We are seeing more activity among developers and organizations adopting the HTML5 standard both into current implementations, mobile web applications, and emerging areas such as in-car software and wireless. HTML 5 is continuing to gain momentum in a variety of fields and industries, and not just the web anymore.
Several sources show that HTML5 is gaining more traction among web developers, particularly in the Asia Pacific region. Dave Neal of UK-based The Inquirer wrote about a new survey conducted by Evan's Data, ("Developers are moving to HTML5") that shows that among 1,200 respondents the use of HTML5 is between 40 and 60 percent, and generates more of a buzz than say, Flash or Silverlight. The percentage is significant given that several years ago there was little "buzz" at all about HTML5.
Just as we should watch the Asia and Pacific Rim for developments in other emerging technologies such as electronics, solar panel arrays, and semiconductors, gauging HTML 5 adoption rates in that region of the world provides a good perspective for web design trends elsewhere.
Mobile web application development is also taking on some traction with primary wireless providers. In the ARS Technica report by Ryan Paul, "AT&T offers HTML5 SDK for third-party mobile Web app developers," the telecom giant is working with Sencha and their Touch framework to develop touch screen-friendly mobile Web applications using AT&T's HTML5 software development kit. Making in-roads into mobile web application development is another primary indicator for HTML5 adoption, given that mobile technologies are a fast-growing industry. As Internet use continues to migrate from desktops to pockets, HTML5 advantages will continue to become the universal programming language for coding mobile web applications.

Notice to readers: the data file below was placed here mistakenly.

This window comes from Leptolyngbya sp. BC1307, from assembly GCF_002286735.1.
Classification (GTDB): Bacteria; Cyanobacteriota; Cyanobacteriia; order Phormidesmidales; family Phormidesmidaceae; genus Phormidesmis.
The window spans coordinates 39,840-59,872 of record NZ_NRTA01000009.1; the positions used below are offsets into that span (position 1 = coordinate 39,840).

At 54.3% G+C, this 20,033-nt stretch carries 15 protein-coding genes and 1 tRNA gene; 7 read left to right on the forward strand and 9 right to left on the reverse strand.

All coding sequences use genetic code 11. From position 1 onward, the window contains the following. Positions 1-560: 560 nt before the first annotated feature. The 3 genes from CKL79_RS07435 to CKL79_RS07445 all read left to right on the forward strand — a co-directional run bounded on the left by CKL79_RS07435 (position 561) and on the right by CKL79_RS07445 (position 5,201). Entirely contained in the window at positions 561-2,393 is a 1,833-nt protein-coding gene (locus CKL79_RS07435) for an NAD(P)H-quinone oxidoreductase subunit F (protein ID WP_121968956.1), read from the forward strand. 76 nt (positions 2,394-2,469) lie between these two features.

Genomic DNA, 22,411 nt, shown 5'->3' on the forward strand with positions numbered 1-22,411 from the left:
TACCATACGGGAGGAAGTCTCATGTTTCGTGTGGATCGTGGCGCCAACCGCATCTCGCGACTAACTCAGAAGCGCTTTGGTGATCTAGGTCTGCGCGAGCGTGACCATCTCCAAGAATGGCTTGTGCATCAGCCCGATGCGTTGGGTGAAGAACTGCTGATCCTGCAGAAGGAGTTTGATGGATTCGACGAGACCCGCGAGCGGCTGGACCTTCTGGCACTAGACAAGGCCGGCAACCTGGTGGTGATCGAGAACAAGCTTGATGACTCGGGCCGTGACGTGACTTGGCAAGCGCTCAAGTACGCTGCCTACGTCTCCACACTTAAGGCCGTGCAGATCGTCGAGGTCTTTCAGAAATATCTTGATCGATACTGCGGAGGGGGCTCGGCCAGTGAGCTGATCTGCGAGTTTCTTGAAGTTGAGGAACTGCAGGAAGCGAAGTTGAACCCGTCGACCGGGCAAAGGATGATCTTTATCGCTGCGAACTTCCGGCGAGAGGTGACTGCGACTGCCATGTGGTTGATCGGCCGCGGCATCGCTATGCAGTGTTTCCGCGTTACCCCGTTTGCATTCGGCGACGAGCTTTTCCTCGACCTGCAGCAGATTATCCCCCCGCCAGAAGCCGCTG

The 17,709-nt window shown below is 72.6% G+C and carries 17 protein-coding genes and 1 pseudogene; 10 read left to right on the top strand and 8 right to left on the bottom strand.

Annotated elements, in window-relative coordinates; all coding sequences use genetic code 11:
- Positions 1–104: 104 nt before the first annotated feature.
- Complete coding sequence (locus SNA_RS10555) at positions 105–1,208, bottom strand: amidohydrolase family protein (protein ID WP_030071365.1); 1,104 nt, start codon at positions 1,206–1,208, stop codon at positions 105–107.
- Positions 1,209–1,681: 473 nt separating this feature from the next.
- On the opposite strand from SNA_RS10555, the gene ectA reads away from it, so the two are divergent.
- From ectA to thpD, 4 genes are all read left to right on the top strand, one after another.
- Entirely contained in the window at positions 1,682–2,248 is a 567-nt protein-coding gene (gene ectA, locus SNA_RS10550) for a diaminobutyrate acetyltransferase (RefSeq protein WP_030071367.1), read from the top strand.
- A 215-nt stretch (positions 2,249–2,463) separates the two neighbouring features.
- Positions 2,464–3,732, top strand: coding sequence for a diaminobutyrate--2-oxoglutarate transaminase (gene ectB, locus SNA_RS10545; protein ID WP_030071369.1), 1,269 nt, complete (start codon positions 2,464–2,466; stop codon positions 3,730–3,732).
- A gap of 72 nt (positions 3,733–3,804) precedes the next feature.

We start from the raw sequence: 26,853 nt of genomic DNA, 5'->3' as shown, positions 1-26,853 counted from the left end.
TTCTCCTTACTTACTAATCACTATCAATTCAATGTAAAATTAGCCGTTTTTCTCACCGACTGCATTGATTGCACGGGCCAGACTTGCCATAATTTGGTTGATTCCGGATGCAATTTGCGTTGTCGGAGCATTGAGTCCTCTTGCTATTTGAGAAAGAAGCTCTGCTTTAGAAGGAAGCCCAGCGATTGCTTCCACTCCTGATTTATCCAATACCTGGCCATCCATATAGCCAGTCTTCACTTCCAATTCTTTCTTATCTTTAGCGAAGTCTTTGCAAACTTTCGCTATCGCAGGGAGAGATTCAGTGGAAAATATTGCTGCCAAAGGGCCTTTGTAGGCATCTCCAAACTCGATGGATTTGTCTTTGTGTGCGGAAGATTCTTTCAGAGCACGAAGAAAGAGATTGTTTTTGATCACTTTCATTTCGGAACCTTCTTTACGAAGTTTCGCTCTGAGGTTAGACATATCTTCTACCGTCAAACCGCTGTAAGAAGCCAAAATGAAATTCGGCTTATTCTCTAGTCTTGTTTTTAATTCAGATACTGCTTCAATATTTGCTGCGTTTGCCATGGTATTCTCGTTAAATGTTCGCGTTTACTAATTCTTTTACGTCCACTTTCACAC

Adrian Bridgwater, writing for DrDobbs.com ("QNX Navigates towards HTML5 In-Car Apps") reports that QNX Software Systems is navigating toward HTML5 for production of in-car apps, which allows programmers to blend HTML5 applications with those created with Qt, OpenGL ES, and other user interface technologies. The automotive industry has had its ups and downs in recent years, especially among American auto makers; however, newer car and truck models are including more built-in technology in their standard and optional packages. HTML5 continues to expand its reach in this area.
As HTML5 technology continues to grow into non-traditional web development arenas, such as the automotive industry and into mobile devices, developers may start to realize new roles and opportunities opening up outside of pure web or Internet development organizations.
Ryan has performed in a broad range of technology support roles for electric-generation utilities, including nuclear power plants, and for the telecommunications industry. He has worked in web development for the restaurant industry and the Federal government.